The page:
Democratic Transition Publications

A 21st Century Vision for U.S. Global Media

Nov 15, 2012
Drawing on past work supported by the Cold War International History Program, the A. Ross Johnson and R. Eugene Parta apply lessons from successful U.S. international broadcasting during the Cold War to today’s transformed geopolitical, media, and technological world. They suggest a restatement of mission and corresponding organizational changes to ensure that international broadcasting remains an effective instrument of U.S. soft power – one supporting freedom and democracy abroad in the national interest. more

In the Wake of War: Democratization and Internal Armed Conflict in Latin America

Aug 09, 2012
In the Wake of War assesses the consequences of civil war for democratization in Latin America, focusing on questions of state capacity. Contributors focus on seven countries—Colombia, El Salvador, Guatemala, Haiti, Mexico, Nicaragua, and Peru—where state weakness fostered conflict and the task of state reconstruction presents multiple challenges. more

Morocco’s Islamists: In Power Without Power

Aug 02, 2012
David Ottaway is a senior scholar at the Wilson Center who has recently returned from Morocco. The following piece is an overview of his observations on Morocco’s Islamists. more

In the Wake of War: Democratization and Internal Armed Conflict in Latin America, edited by Cynthia J. Arnson

In the Wake of War: Democratization and Internal Armed Conflict in Latin America

May 29, 2012
In the Wake of War assesses the consequences of civil war for democratization in Latin America, focusing on questions of state capacity. Contributors focus on seven countries—Colombia, El Salvador, Guatemala, Haiti, Mexico, Nicaragua, and Peru—where state weakness fostered conflict and the task of state reconstruction presents multiple challenges.  more

The Islamists Are Coming: Who They Really Are, edited by Robin Wright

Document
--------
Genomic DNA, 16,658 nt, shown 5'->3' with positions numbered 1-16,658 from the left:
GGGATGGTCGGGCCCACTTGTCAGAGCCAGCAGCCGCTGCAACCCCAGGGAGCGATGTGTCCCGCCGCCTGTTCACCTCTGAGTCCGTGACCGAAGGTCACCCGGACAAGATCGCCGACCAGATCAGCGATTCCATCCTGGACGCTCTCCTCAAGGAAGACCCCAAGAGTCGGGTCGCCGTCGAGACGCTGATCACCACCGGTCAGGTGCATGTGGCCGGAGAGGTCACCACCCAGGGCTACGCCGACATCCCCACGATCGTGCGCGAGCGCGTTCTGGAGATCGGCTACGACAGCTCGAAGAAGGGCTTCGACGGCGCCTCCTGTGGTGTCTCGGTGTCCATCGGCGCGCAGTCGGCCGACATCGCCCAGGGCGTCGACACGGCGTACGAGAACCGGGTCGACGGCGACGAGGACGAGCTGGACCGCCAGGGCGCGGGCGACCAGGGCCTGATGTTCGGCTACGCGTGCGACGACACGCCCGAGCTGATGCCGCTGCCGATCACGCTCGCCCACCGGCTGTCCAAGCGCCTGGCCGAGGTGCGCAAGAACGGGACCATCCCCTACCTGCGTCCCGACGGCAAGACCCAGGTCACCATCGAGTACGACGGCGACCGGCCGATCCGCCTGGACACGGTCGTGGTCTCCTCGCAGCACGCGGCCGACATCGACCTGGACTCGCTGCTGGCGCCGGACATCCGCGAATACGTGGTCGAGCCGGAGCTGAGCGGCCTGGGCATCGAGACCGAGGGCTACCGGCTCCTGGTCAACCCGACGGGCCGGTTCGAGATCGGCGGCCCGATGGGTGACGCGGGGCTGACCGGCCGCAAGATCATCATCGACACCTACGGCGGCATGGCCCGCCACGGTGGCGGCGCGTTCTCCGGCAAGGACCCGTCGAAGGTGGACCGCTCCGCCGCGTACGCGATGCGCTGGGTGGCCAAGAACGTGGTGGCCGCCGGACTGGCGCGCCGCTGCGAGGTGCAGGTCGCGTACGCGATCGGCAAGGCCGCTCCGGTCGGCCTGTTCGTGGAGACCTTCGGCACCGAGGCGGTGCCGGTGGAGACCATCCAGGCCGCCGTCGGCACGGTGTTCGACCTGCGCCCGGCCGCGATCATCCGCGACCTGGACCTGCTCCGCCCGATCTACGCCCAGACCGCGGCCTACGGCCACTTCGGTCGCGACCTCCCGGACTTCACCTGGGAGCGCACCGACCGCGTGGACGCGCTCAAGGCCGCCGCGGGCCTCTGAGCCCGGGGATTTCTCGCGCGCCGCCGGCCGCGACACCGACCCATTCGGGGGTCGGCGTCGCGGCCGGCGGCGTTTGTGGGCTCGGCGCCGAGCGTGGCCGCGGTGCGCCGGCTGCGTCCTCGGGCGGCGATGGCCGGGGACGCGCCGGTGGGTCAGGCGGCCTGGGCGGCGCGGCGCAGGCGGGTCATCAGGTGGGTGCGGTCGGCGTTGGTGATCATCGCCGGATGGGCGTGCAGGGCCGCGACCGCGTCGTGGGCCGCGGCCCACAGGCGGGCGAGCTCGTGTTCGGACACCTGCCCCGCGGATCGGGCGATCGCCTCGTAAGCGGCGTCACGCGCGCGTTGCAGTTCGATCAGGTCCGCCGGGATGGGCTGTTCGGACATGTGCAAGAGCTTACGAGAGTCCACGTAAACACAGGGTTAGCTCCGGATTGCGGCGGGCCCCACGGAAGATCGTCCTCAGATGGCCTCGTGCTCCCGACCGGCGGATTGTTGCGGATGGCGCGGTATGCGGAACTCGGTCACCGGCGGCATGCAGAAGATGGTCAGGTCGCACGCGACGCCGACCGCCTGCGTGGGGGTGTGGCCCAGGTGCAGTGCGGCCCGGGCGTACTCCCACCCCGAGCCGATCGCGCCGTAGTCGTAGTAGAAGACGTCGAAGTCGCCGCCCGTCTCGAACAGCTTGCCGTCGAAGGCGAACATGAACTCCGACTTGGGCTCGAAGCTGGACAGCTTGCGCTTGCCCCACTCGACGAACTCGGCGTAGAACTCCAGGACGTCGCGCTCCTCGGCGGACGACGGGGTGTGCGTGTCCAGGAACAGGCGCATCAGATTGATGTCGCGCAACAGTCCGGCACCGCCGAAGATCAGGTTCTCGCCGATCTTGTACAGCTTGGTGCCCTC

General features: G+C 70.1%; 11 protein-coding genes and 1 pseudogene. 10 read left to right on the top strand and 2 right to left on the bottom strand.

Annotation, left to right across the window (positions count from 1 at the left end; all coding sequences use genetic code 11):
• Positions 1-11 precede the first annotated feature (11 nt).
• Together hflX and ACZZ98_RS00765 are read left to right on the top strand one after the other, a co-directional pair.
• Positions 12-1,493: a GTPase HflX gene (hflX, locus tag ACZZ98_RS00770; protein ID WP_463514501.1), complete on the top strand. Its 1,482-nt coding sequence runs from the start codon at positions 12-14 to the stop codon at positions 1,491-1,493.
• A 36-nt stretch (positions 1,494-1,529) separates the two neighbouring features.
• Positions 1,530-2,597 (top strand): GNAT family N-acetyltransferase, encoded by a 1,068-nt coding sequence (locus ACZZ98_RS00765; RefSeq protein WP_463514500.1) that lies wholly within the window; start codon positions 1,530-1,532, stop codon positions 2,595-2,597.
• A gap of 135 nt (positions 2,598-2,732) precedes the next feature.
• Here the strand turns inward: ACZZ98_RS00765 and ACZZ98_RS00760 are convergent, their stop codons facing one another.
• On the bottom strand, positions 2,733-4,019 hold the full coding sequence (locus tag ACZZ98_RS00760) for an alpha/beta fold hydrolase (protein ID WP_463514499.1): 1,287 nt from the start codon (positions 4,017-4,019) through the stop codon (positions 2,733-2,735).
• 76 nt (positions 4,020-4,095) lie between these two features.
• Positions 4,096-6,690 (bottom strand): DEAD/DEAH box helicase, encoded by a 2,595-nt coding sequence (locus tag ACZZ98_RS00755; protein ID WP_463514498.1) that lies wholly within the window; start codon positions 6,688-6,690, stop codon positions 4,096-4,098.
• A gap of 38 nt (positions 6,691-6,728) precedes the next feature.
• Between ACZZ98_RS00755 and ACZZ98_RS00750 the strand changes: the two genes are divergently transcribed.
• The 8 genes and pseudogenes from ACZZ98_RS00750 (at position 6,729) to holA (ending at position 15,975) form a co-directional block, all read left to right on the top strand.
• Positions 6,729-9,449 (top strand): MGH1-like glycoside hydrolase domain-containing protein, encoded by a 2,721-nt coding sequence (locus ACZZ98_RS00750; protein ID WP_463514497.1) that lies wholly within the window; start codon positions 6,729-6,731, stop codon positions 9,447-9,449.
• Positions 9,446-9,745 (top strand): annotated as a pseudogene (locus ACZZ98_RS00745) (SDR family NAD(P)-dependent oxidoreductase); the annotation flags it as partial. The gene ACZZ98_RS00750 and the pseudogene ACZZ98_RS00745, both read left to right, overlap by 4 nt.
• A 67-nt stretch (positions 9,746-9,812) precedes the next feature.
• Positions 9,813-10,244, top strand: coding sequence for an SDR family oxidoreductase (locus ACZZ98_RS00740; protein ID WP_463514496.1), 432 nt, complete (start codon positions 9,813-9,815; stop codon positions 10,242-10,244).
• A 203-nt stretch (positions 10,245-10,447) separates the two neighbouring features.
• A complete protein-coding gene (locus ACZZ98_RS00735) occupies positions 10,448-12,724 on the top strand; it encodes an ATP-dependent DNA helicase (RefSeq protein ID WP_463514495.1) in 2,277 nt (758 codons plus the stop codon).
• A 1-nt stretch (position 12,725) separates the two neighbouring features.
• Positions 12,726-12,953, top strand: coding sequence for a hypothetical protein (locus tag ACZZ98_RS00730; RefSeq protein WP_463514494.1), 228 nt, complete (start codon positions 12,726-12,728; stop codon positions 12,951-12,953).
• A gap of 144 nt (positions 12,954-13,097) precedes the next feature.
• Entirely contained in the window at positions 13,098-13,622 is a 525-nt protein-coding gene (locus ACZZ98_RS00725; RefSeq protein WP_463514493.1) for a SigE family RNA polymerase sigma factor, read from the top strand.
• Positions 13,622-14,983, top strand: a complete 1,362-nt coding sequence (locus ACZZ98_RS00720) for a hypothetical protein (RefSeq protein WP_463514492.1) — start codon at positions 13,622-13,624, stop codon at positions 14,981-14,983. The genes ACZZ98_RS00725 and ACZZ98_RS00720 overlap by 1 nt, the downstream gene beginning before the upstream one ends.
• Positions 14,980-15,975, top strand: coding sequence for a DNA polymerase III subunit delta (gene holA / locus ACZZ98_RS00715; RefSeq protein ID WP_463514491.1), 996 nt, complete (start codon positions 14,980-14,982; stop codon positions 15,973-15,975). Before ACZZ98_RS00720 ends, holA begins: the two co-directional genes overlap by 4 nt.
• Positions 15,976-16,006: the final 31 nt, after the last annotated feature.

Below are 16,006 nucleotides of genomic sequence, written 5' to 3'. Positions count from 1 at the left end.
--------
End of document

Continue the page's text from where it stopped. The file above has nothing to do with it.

The Islamists Are Coming: Who They Really Are

Apr 26, 2012
The Islamists Are Coming is the first book to survey the rise of Islamist groups in the wake of the Arab Spring. Often lumped together, the more than 50 Islamist parties with millions of followers now constitute a whole new spectrum—separate from either militants or secular parties. They will shape the new order in the world’s most volatile region more than any other political bloc. Yet they have diverse goals and different constituencies. Sometimes they are even rivals. more

Empowering Local Peacebuilders: Strategies for Effective Engagement of Local Actors in Peace Operations

Apr 19, 2012
This USIP publication features, "Getting the Right People in the Room: The Burundi Leadership Training Program" by Howard Wolpe and Africa Program Director, Steve McDonald. more

Economic Lessons from Iraq for Countries of the Arab Spring (Spring 2 2012)

Apr 17, 2012
Given that Iraqis have experienced relatively democratic elections, Sassoon analyzes the economic lessons of an Arab country emerging from an authoritarian regime and assesses the pitfalls that other Arab countries might encounter with their nascent democracies. more

United We Stand, Divided We Fall:The Sudans After the Split

Mar 30, 2012
The paper gives a valuable update on current events, including the ongoing conflicts in Abyei, South Kordofan, and the Nuba Mountains, the implementation of the Comprehensive Peace Agreement (CPA), North and South conflicts on oil revenue, and internal political rivalry and governance issues. more

Mexico: A Middle Class Society, Poor No More, Developed Not Yet

Feb 01, 2012
In the updated and translated version of their latest book, renowned economic and political analysts Luis de la Calle and Luis Rubio put forth the provocative notion that Mexico has been transformed from a mostly poor to a predominantly middle class country. They document the rise of the middle class and analyze its profound implications. more

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Dialogue

The Future of Higher Education

Mar 26, 2014Apr 02, 2014

Jeff Abernathy and Richard Morrill discuss how colleges and universities are dealing with rapidly rising costs and how the United States can still compete for students in a globalized environment.